It’s no secret that cable companies are in a heated race to unveil triple-play service bundles combining telephone, television, and Internet services – forcing telecom companies to play catch up as their venture into satellite-based services has so far been limited.
However, according to an article in the June 27 issue of the Ottawa Business Journal, telco providers may have a powerful ally in the Espial Group Inc., a growing Ottawa-based company whose IPTV (News - Alert) middleware that is paving the way for telco companies to deliver interactive television through existing DSL lines.
The article discusses Espial’s (News - Alert) pioneering role in developing innovative software used to develop interactive TV services as well as deliver those services. It also briefly mentions Espial’s recent IPO, an important milestone in the company’s quest to generate funds to expand the breadth of depth of its middleware offerings.
“We're now in an environment with hundreds of channels (with cable and satellite television), and then you have our technology which enables a YouTube (News - Alert)-like environment with millions of channels," Espial's vice-president of marketing Brian Mahony. "The technology could also make it possible for you to chat on your instant messenger while watching Canadian Idol."
In the article, Mahoney discusses Espial’s key products, including Evo Client which offers features such as video on demand, electronic TV guides and Internet browsers for television, and the Evo Server, which provides service providers an architecture to deliver, manage and sell those services. Espial also makes the IPTV applications which sit on the Evo Client platform, the article noted.
Earlier this year, Evo Server surpassed 1 million customers.
Mahoney was quoted as saying that Espial’s current revenue is split almost evenly between Europe, Asia and North America, although its European revenues are slightly larger.
Espial’s recently completed IPO raised $26.9 million through the sale of roughly 4.1 million shares. The company's share price soared by as much as 13.7 per cent above its $7 opening price on its first day of trading, before closing at $7.85, according to the article.
In the article, Mahoney said Espial would use the monies raised in the IPO to invest in research and development as well as sales and marketing. He hinted that the company plans to grow in a managed way, though did not provide specifics on issues such as hiring activity.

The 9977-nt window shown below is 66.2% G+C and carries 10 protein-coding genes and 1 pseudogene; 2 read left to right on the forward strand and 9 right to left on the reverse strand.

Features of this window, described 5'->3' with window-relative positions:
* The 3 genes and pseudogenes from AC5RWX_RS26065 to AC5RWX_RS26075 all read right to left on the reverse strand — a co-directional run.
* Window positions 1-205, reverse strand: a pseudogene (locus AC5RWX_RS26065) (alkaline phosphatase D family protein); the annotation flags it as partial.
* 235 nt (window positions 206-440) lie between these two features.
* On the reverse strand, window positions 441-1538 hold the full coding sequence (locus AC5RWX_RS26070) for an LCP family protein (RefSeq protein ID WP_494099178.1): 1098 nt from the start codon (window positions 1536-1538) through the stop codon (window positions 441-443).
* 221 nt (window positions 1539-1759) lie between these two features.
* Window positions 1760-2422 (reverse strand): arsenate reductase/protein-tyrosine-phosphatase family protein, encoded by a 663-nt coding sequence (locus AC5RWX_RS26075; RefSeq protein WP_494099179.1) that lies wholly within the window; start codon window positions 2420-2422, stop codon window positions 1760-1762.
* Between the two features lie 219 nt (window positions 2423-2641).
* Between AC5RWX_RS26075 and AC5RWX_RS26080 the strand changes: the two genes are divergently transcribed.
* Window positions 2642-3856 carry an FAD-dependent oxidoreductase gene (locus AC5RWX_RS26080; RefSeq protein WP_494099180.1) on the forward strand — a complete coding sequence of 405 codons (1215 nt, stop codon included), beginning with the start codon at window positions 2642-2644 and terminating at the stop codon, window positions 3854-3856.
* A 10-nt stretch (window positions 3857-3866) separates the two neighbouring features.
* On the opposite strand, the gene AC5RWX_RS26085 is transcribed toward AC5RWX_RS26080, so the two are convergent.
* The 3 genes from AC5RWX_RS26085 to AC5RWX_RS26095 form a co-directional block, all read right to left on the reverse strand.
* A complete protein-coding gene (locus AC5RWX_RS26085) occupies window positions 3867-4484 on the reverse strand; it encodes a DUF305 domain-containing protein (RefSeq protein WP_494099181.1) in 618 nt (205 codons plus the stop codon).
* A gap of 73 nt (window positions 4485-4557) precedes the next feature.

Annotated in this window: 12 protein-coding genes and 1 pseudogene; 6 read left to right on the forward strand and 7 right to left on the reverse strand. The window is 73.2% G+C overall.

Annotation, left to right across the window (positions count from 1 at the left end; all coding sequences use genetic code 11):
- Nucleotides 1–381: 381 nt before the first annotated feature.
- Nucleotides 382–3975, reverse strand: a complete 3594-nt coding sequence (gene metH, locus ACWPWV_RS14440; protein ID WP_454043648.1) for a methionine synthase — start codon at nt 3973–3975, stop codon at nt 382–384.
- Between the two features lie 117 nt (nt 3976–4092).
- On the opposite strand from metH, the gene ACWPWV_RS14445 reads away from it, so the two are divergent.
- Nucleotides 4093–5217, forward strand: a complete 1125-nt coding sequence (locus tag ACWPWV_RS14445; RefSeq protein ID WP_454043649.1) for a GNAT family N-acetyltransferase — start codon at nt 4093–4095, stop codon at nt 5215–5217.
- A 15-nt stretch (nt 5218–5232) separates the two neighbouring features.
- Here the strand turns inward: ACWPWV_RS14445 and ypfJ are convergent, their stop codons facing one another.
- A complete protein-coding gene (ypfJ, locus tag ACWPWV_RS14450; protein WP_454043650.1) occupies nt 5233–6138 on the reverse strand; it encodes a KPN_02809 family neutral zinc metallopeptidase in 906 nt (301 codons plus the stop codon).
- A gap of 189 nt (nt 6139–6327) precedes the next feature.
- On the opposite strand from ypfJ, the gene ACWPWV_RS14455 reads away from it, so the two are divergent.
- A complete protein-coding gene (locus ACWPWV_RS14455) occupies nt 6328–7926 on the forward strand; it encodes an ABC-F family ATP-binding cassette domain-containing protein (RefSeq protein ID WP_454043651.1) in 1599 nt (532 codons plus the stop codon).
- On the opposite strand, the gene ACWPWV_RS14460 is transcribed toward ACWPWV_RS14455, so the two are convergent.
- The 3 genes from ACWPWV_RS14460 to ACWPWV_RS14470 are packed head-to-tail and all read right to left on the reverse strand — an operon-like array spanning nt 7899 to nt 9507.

Analysts note that Espial’s strong performance is indicative of the company’s potential to go it alone in a booming market. A study by ABI research noted that the client middleware market in 2006 was worth $38.4 million and is expected to grow to $75.1 million by 2011.
"Espial gets high marks particularly for innovation," said analyst Stan Schatt of ABI. He added Espial faces strong growth prospects, particularly in Asia Pacific where service providers are very cost-conscious.
Mahony was quoted as saying the value of the company's product is its ability to simplify the IPTV experience, since service providers must now deal with applying Internet rules to the television viewing experience and manage thousands of channels, games, instant messengers and so on, while catering to subscribers who desiring more variety but not complexity.
"Subscribers want more choices but less clicks to get there; they don't want to have to go through complex mechanisms (to find the right channel or movie). We make it so that Grandma can use IPTV as easily as Gen-Y," he said in the article.
Espial’s versatile IPTV middleware uses an open architecture which the company believes circumvents the systems integration issues of more proprietary approaches. According to Espial, Evo has been ported to over 20 different set-top box platforms – something not lost upon industry observers.
Analyst Jon Arnold of J Arnold & Associates was quoted as saying that Espial is one of the few remaining independent middleware vendors left, with some small rivals having been acquired by industry giant such as Microsoft (News - Alert) or Siemens.
"Espial is now a very attractive acquisition target because larger vendors may want to get the missing pieces of IPTV technology in-house. But because it is independent, its technology can also be used in various IPTV platforms which need middleware, making its customer base much broader," Arnold explained in the article. "Espial's IPO is a statement that it believes it can make it as an independent company... It's a lot easier to be acquired so they wouldn't go through with the process unless they were confident they had a sustainable business."
Another analyst, Dittberner Associates research director of broadband James Heath, was quoted as saying that Espial seems to be in "pretty good shape" as it has a very good product that can be easily customized by service providers, is highly efficient in terms of processing power, and is cost effective.
Spencer Chin is a contributing editor for TMCnet. To see more of his articles, please visit his columnist page.
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